I want to clarify upfront that all the points found throughout this article are not necessarily aimed at any company specifically. Although, I mention a few examples in part, it’s important to understand that they merely sparked the idea for this article and most of the information found throughout are simply my generalized observations from over the years.
While I strongly respect and believe in free speech, that doesn’t mean that there needs to be a permanent record of every online public discussion that ever took place. There’s less value in that than many would have you believe.
Privacy online these days is more of an issue than ever; this is old news. I’ve written a bit about that here. However, because most young adults today grew up on the internet, they are savvier than ever about privacy, security, and raising legitimate questions. Because of this, data retention policies are more important than ever.
Many companies have come to learn this, perhaps the hard way. Companies like Google and Facebook who have arguably, come under heavier scrutinization than any other companies over privacy concerns. Today, I’m not going to necessarily be talking about the privacy side per se, but being able to control your own data on websites, at least publicly.
Google and Facebook have done a pretty good job at appeasing people with human-readable privacy policies, transparent motives, and “data liberation”. Data Liberation, coined by Google, does just what it sounds like. It liberates you to download your data, import or export it, move it between accounts, and most importantly, it gives you complete control over what you share with the public. Share with just your friends, co-workers, only yourself, or no one. It’s all under your control, no need to ask for permission, help, or argue with a moderator or support staff about your rights to do this, that, or the other with your information.
Some websites (like SitePoint and WordPress), I found recently, still live under some pretty dated and unfriendly policies. I love SitePoint and WordPress and will continue to use them, but that doesn’t mean I have to personally agree with everything they say or do.
I recently posted in both of their support forums as I have often in the past. Sometimes, as we all do, I make a mistake, reveal something business-related (that I only later decide would be best to remove), or otherwise create an erroneous topic or reply and need to have that information edited, updated, or completely deleted.
Since I am the author of this information, under my name, you would assume it would be easy to correct or delete information that I, myself, added. That is most often the case with most websites. Sometimes there’s a limitation on the amount of time you can go back and make an edit, but in most cases you can then just ask support and they’re happy to help you.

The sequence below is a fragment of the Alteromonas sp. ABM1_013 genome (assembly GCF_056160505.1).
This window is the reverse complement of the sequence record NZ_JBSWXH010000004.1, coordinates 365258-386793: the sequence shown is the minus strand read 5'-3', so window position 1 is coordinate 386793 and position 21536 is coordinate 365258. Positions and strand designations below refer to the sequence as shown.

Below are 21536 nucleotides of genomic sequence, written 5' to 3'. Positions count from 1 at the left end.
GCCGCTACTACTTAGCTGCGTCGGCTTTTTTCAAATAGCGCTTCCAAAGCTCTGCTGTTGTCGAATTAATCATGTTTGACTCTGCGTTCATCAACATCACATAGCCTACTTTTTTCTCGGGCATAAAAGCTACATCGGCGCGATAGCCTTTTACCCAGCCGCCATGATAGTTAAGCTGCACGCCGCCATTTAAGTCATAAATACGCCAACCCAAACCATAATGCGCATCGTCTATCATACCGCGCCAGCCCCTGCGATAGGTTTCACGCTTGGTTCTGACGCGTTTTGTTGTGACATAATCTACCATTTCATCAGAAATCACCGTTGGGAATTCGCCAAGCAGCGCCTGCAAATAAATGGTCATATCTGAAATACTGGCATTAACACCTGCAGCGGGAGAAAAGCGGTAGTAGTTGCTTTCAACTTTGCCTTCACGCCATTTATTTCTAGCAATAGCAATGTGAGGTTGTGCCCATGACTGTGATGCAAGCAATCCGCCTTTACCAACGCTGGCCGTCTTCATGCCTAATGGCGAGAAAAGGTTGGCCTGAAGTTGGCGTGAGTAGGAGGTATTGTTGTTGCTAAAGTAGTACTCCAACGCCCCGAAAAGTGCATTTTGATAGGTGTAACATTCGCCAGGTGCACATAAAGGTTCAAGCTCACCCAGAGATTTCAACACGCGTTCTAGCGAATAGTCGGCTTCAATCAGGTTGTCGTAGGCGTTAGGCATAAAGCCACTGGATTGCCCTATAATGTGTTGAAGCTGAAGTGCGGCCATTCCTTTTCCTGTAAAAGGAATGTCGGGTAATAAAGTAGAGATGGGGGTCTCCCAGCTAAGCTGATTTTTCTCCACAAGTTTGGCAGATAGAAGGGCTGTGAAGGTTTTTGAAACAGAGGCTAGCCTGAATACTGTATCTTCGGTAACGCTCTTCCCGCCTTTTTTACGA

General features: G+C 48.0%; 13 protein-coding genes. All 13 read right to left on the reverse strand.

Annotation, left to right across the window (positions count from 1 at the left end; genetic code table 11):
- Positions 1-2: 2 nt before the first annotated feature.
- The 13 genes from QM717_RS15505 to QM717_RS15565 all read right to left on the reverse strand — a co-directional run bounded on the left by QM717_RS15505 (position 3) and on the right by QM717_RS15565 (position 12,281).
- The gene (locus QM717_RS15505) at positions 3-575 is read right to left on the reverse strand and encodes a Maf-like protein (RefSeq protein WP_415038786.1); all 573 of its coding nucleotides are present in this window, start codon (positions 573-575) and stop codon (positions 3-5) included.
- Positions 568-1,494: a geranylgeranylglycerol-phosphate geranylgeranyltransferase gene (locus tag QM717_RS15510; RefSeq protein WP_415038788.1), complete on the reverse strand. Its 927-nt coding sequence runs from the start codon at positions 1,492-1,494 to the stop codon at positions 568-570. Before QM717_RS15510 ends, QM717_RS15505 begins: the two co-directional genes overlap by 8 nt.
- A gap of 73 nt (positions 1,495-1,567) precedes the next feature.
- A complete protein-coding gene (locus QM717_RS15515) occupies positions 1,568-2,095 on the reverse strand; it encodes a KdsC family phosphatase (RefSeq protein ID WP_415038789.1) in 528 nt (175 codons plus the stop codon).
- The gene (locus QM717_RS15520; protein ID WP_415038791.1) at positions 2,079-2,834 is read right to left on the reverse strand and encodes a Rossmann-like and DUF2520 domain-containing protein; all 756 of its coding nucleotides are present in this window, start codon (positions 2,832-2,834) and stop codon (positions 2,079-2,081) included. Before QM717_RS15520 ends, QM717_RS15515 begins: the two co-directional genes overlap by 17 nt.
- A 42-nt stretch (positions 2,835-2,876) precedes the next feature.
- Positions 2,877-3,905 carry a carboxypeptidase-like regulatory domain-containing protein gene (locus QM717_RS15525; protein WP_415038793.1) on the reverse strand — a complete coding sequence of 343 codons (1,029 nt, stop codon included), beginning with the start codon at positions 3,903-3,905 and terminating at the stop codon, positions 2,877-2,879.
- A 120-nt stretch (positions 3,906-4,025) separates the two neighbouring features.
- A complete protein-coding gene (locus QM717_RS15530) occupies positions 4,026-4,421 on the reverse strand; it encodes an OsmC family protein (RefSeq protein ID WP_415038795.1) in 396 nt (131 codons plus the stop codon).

However, some websites have different ideas of how to handle your data. After requesting the deletion of a topic from both sites I received an almost identical canned response along the lines of:
“As a general rule, we almost never delete information from our website.”
I remained polite and professional the whole time as I always do, but to no avail. It was clear they were not going to help me and simply leave the information that I wrote public, regardless of this making me (one of their users) uncomfortable, in favor of “policy”.
Besides such a rule being archaic, it’s quite simply unethical and impolite. I could understand perhaps if you simply disagreed with something someone else wrote and were trying to censor them, that your request would be denied, but to deny the deletion of information you added, is just plain bizarre and alienating to one’s own user-base.
Now, there’s probably something in the fine print about them reserving the right to do this, but again, there’s no good reason to do this, fine print or not. But, then again, legally speaking, they would have to own whatever data you submit in order to control it, but most websites do everything in their power to show that they are not responsible for user-submitted data, so that they’re not liable for it, so…
But, I’m not going to read these websites’ policies top to bottom and open up the law books to see if what they’re doing is even legal to begin with, because it’s simply wrong and that’s all that matters here. Why would websites want to hold their users’ data hostage? A semi-legitimate claim might be that it keeps the website’s knowledge rich with information, that it may help others, but is only true on rare occasion.